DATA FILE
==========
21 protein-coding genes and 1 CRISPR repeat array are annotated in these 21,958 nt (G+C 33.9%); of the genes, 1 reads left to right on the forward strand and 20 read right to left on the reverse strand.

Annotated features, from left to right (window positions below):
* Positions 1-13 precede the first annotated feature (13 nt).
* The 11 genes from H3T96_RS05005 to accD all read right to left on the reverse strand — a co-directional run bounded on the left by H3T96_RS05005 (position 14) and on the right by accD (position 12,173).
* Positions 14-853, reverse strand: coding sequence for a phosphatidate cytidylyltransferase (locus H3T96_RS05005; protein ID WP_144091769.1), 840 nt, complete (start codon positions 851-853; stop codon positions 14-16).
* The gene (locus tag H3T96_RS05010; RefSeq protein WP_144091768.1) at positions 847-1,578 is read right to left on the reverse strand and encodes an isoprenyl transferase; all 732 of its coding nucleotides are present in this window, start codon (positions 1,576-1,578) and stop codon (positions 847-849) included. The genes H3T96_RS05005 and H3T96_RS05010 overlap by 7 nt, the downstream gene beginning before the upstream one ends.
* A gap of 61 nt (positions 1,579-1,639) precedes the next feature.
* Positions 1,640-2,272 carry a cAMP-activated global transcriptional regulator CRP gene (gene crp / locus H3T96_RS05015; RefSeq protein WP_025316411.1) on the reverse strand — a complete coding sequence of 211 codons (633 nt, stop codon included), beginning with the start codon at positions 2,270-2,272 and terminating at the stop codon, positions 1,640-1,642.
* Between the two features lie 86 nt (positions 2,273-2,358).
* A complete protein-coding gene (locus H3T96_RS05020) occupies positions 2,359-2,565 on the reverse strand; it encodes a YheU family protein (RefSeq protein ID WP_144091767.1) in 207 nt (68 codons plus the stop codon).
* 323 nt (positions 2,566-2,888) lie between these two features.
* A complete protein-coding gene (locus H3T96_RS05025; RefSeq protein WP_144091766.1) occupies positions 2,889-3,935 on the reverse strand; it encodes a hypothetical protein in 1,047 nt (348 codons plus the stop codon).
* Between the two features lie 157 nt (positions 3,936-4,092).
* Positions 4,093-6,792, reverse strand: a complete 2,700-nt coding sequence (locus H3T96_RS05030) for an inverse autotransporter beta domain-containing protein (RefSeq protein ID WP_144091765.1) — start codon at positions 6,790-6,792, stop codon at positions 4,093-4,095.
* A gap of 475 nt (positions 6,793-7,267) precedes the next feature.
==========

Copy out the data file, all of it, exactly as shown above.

21 protein-coding genes and 1 CRISPR repeat array are annotated in these 21,958 nt (G+C 33.9%); of the genes, 1 reads left to right on the forward strand and 20 read right to left on the reverse strand.

Annotated features, from left to right (window positions below):
* Positions 1-13 precede the first annotated feature (13 nt).
* The 11 genes from H3T96_RS05005 to accD all read right to left on the reverse strand — a co-directional run bounded on the left by H3T96_RS05005 (position 14) and on the right by accD (position 12,173).
* Positions 14-853, reverse strand: coding sequence for a phosphatidate cytidylyltransferase (locus H3T96_RS05005; protein ID WP_144091769.1), 840 nt, complete (start codon positions 851-853; stop codon positions 14-16).
* The gene (locus tag H3T96_RS05010; RefSeq protein WP_144091768.1) at positions 847-1,578 is read right to left on the reverse strand and encodes an isoprenyl transferase; all 732 of its coding nucleotides are present in this window, start codon (positions 1,576-1,578) and stop codon (positions 847-849) included. The genes H3T96_RS05005 and H3T96_RS05010 overlap by 7 nt, the downstream gene beginning before the upstream one ends.
* A gap of 61 nt (positions 1,579-1,639) precedes the next feature.
* Positions 1,640-2,272 carry a cAMP-activated global transcriptional regulator CRP gene (gene crp / locus H3T96_RS05015; RefSeq protein WP_025316411.1) on the reverse strand — a complete coding sequence of 211 codons (633 nt, stop codon included), beginning with the start codon at positions 2,270-2,272 and terminating at the stop codon, positions 1,640-1,642.
* Between the two features lie 86 nt (positions 2,273-2,358).
* A complete protein-coding gene (locus H3T96_RS05020) occupies positions 2,359-2,565 on the reverse strand; it encodes a YheU family protein (RefSeq protein ID WP_144091767.1) in 207 nt (68 codons plus the stop codon).
* 323 nt (positions 2,566-2,888) lie between these two features.
* A complete protein-coding gene (locus H3T96_RS05025; RefSeq protein WP_144091766.1) occupies positions 2,889-3,935 on the reverse strand; it encodes a hypothetical protein in 1,047 nt (348 codons plus the stop codon).
* Between the two features lie 157 nt (positions 3,936-4,092).
* Positions 4,093-6,792, reverse strand: a complete 2,700-nt coding sequence (locus H3T96_RS05030) for an inverse autotransporter beta domain-containing protein (RefSeq protein ID WP_144091765.1) — start codon at positions 6,790-6,792, stop codon at positions 4,093-4,095.
* A gap of 475 nt (positions 6,793-7,267) precedes the next feature.